One the way back down from Tham An Ma, we walked through the village of Ban Xieng Mouk. (Ban means Village so that’s a bit redundant.) The people were celebrating a wedding. A few women women were frying seaweed and cooking pho on the outdoor clay ovens. People seated at a picnic table under a plastic tarp were drinking Lao beer and small glasses of must have been Lao Lao, a kind of moonshine made from fermented rice. I gestured with my camera to ask permission to take their picture and they motioned for us to come over and immediately came at us with glasses of beer. We sat down and issued a series of mini-bows as thanks and repeated, “Cop Jai lai lai.” Thank you very much.
One of the men was playing guitar. His blue button down shirt was threadbare and ripped in so many places, a strong wind might wisp it away. I thought it would do perfectly hanging on a rack in Urban Outfitters. He sang a few melodic Lao songs that sounded like innocent and up-beat ballads from the 50s. The others seated around the table clapped in rhythm and sang along in parts. He nodded and dipped his guitar at me and articulated his next line and paused for me to repeat it. I tried my best and he nodded in approval. We continued this way until he gave me about 5 measures of melting vowels. I’m sure I’m must have sang about something surreal and ridiculous because they all laughed. Then he handed the guitar to Michael. Michael quickly discovered that all the songs he knew by heart were either lachrymose love songs and minor sounding dirges. “What’s a universal song they might know?” We tried the Beatles. He played Yesterday and they tried clapping along to this utterly unclappable song, but they obviously didn’t recognize it. The only upbeat song Michael knew was Alice’s Restaurant. This was a success finally.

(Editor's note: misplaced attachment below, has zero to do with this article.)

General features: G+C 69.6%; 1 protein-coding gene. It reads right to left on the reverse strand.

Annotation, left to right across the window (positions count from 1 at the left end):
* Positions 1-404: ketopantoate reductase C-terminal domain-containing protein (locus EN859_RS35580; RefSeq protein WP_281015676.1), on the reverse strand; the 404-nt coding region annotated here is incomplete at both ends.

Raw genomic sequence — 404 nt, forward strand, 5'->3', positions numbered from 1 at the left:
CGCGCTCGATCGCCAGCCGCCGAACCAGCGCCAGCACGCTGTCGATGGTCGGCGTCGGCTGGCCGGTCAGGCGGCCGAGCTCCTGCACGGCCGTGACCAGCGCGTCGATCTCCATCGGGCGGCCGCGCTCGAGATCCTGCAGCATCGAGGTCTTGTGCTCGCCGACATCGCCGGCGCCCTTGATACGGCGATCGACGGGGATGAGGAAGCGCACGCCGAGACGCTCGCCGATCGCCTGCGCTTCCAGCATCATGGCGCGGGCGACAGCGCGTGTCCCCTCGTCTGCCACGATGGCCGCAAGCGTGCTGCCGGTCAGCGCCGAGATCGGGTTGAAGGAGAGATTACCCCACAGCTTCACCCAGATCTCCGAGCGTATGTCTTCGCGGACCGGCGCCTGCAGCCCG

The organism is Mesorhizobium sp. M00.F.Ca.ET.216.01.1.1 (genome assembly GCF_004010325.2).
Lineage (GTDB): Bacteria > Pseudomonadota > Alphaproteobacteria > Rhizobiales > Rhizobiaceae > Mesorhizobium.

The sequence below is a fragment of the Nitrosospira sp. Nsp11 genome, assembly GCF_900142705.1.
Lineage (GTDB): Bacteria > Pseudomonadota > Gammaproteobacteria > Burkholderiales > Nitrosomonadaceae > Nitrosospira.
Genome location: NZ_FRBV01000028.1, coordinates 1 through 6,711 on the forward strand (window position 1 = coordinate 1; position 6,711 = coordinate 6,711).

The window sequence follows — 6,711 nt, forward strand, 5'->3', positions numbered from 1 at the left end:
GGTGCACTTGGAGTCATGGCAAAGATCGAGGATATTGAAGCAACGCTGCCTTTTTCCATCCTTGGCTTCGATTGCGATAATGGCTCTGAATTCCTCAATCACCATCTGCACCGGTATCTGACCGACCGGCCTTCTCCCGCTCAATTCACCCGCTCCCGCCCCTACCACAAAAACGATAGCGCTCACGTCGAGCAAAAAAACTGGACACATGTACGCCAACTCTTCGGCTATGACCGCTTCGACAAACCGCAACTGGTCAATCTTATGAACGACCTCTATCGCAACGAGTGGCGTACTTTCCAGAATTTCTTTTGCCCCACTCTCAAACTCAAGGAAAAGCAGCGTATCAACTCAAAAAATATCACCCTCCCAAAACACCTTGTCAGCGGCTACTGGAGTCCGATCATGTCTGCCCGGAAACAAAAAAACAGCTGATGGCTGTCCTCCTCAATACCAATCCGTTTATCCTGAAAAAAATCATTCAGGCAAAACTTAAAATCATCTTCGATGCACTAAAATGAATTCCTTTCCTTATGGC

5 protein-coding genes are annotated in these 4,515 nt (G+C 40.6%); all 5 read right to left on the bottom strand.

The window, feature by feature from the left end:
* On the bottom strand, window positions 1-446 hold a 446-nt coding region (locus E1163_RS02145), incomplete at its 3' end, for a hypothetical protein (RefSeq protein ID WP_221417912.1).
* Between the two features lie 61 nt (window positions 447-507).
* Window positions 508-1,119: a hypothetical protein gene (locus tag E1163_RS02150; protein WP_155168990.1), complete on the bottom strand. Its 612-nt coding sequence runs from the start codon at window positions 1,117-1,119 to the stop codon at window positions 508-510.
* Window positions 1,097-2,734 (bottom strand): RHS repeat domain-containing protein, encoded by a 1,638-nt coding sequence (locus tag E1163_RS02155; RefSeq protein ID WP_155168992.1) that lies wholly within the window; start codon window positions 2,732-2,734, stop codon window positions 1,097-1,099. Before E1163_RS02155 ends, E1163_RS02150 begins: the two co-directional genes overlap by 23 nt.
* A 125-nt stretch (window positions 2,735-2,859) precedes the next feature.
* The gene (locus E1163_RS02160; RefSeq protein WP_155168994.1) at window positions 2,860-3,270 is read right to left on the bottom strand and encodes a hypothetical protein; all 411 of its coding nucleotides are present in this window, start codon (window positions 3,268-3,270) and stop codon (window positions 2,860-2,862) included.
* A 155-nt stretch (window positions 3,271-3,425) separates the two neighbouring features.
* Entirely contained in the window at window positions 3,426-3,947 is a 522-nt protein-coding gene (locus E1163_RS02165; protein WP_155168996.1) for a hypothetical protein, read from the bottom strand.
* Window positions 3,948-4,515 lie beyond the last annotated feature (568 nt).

Children of all ages were darting in all directions. A line of 12 or so were running around the open field hanging onto a length of rope. They stopped in front of me, accordioned into a staggered pile and looked at me. I aimed my camera at them and they screamed in mock terror and ran away giggling. They have no idea how impressed I am that they can be entertained for an entire afternoon with nothing but a rope.
The glasses of beer and lao lao kept coming and I gestured that I’d had too much booze but the pouring continued. I thought it would be horribly rude to reject it even though a big bottle of Lao beer is about 10,000 Kip or a dollar and the people of this village probably make enough for one beer a month. Joyce was telling me that government workers make the equivalent of $20 a month. And selling the harvest from the surrounding farm musn’t bring in too much.
Elizabeth later told us that the way to politely refuse more alcohol is to simply leave your glass full. She said she learned this the hard way as well.
We asked Joyce what might be an appropriate gift to bring back for them as thanks. We thought a bottle of Johnny Walker Black might be fitting because they would know of it. She said that would be a gift reserved for a high official. “How about Johnny Walker Red?” Michael asked. She said that laminated print of the pictures I took would be very much appreciated.
A young man of about 25, who spoke english sat down with us and asked if we worked in Luang Prabang. I tried to explain about the MMAP project with a mixture of concrete nouns and charades. He was studying law and I assume he was in town for the wedding. I wanted to know more but we had to get back to the center before dark.
We finally gathered the equilibrium to extricate ourselves from the picnic table and find the trail back to the center. We thought we’d embarked on the correct trail but found ourselves in the middle of a farm. A woman balancing baskets filled with the beautiful salad greens that we’d had for lunch pointed us back to the village and smiled. We pursued our lao lao-infused journey back to the center after passing the villagers once again going in the other direction. We rolled our eyes and pointed in mockery of our mistake and, again, they laughed.